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Profiting from Science

The economics of biotech

“For years, everyone understood that GMOs are out there but no one was  selling them,” commented Mark Hayes, a partner at Twin Garden Farms, in Harvard, IL. Yet when Walmart tested the waters and announced it would accept GMO corn in the summer of 2012, Hayes says “I suddenly got no fewer than ten emails and letters from customers saying I needed to sign a document verifying that I don’t grow GMO corn, and that I now and forever will not sell GMO corn.” 

Thus Walmart’s pronouncement opened the door—perceptually and literally—to selling GE corn, which in turn angered and frightened many consumers.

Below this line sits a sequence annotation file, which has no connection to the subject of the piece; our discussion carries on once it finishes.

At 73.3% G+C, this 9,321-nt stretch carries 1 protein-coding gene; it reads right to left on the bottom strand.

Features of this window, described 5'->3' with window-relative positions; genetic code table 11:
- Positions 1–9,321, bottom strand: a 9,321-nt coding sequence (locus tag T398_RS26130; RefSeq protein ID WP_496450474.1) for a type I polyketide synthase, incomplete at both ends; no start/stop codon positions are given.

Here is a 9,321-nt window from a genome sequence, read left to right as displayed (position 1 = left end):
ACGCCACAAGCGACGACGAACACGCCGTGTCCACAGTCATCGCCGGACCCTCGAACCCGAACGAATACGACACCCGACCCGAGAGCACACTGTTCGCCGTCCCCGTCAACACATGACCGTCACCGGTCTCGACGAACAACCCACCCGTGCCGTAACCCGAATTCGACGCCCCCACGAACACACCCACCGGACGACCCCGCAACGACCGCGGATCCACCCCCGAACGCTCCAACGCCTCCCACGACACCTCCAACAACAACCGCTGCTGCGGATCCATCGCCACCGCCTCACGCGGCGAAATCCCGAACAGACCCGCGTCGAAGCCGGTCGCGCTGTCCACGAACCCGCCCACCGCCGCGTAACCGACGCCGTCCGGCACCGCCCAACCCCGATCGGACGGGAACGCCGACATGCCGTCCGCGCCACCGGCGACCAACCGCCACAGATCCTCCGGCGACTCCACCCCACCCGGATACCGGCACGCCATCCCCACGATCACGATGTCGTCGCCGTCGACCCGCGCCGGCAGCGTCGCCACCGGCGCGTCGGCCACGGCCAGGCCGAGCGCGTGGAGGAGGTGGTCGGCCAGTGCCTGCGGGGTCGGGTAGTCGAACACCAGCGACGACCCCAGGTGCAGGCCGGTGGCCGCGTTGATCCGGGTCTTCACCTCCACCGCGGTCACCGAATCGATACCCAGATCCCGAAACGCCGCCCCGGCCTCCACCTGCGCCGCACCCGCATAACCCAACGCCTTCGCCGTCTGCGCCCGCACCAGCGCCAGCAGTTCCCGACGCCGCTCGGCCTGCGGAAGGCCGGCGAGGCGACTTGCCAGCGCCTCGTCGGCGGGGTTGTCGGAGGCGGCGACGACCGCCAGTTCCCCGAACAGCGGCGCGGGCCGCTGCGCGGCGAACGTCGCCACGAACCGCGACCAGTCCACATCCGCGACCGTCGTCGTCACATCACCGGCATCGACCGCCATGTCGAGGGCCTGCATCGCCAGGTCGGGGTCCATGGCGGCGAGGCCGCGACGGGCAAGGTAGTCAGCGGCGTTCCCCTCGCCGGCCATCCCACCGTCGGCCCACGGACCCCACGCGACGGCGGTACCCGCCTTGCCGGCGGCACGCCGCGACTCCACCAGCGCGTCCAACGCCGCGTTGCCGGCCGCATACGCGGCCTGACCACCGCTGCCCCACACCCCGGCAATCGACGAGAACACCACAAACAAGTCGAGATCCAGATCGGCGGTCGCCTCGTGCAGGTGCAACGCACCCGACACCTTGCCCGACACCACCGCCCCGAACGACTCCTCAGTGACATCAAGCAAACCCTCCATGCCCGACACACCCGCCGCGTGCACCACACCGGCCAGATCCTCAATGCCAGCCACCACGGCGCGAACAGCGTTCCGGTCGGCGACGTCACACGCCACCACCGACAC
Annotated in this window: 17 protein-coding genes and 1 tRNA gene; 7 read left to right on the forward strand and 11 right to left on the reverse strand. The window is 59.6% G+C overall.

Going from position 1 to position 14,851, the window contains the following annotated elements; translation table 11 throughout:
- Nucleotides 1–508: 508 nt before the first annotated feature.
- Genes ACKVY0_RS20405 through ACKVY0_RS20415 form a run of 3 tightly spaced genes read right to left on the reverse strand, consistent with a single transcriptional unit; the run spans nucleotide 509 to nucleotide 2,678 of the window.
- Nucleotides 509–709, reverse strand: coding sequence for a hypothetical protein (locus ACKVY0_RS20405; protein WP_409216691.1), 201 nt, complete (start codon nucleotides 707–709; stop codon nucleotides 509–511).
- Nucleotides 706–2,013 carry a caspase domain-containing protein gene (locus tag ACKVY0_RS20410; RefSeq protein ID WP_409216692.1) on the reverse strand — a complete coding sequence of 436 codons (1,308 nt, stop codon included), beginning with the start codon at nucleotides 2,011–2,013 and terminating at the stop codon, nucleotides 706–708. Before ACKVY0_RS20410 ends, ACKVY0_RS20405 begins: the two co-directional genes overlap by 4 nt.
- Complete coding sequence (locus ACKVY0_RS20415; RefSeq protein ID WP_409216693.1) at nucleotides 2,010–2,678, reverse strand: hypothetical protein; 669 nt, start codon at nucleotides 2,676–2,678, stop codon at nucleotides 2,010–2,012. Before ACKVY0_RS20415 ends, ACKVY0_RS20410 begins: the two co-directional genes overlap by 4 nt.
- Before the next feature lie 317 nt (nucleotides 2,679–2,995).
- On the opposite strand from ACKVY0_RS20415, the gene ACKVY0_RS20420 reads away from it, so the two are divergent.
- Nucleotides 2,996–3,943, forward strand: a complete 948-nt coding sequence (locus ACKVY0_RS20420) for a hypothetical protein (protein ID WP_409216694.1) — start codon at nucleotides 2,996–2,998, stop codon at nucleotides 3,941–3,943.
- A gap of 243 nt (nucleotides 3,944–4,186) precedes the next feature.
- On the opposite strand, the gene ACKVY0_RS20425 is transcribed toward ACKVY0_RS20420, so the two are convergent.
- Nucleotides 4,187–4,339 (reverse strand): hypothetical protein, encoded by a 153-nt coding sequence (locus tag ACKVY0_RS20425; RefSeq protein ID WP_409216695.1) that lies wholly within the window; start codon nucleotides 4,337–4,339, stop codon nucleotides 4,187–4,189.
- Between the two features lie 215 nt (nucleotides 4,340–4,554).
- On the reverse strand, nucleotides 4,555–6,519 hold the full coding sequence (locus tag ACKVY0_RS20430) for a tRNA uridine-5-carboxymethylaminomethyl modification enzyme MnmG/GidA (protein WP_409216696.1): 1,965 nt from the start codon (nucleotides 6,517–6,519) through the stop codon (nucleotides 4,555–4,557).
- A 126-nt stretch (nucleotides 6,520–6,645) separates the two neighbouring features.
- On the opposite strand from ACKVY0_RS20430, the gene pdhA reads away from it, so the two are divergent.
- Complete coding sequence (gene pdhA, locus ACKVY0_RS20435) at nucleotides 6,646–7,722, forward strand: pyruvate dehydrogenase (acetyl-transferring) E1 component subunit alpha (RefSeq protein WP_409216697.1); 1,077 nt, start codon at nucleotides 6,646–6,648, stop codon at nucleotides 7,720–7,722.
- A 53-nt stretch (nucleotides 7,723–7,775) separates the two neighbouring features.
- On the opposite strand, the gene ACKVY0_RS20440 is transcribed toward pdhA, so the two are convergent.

Hayes says that if opinion shifts, there very well may be effective and consistent ways to improve crop production and therefore the economic benefits of growing GE crops.  This will require more than just acceptance but require education and a relationship between growers and scientists.  Growers will need to appropriately manage GE crops and scientists will have to continuously innovate to effectively address ever-changing pest and weed challenges.  

Perhaps even value-added GE varieties such as the Arctic Apple will make headway in the market.  In the meantime, each grower must carefully consider all of the potential benefits and costs, both on and off the farm, to make an economically sound decision about GE crop varieties.

Chris O’Brien is a freelance writer and researcher based in Boulder, CO. He specializes in business trends with a focus on sustainable industries.